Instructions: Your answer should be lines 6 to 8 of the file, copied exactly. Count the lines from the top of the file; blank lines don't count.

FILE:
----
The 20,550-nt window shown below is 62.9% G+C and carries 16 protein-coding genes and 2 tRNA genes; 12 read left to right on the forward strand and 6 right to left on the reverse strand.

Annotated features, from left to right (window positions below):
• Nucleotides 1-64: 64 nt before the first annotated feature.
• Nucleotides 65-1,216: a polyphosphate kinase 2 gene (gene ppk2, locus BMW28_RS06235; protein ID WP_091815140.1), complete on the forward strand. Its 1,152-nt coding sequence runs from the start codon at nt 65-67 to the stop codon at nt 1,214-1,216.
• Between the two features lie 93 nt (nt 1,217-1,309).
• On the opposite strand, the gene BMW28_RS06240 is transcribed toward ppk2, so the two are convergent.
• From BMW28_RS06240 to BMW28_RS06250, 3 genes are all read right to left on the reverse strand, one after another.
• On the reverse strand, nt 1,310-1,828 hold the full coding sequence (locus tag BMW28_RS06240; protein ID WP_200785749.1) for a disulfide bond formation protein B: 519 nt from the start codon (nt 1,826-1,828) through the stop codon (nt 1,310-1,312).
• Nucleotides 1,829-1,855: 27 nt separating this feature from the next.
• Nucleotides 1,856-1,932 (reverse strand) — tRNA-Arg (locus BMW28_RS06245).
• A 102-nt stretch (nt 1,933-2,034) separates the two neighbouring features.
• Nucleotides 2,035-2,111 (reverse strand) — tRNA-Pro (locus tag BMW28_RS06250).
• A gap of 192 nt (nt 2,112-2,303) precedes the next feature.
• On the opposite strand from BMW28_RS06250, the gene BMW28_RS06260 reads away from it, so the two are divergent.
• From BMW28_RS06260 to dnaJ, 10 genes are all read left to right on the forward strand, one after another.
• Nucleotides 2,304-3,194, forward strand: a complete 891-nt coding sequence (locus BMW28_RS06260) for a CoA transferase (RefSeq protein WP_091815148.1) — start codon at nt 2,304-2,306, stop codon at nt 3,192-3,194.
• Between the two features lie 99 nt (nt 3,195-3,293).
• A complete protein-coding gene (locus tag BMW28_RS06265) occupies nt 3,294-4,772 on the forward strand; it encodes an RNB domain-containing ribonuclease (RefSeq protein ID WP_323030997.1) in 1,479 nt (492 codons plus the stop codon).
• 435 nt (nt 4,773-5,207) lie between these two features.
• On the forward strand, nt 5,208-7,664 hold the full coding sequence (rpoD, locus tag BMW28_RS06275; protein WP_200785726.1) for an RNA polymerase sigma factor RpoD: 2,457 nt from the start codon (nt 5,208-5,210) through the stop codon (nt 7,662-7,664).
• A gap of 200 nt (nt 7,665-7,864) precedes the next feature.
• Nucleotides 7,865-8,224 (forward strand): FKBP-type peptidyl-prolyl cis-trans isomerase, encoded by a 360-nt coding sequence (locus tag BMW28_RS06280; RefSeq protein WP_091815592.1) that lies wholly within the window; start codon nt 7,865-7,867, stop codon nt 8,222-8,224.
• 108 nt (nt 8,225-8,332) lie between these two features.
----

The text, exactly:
• On the opposite strand, the gene BMW28_RS06240 is transcribed toward ppk2, so the two are convergent.
• From BMW28_RS06240 to BMW28_RS06250, 3 genes are all read right to left on the reverse strand, one after another.
• On the reverse strand, nt 1,310-1,828 hold the full coding sequence (locus tag BMW28_RS06240; protein ID WP_200785749.1) for a disulfide bond formation protein B: 519 nt from the start codon (nt 1,826-1,828) through the stop codon (nt 1,310-1,312).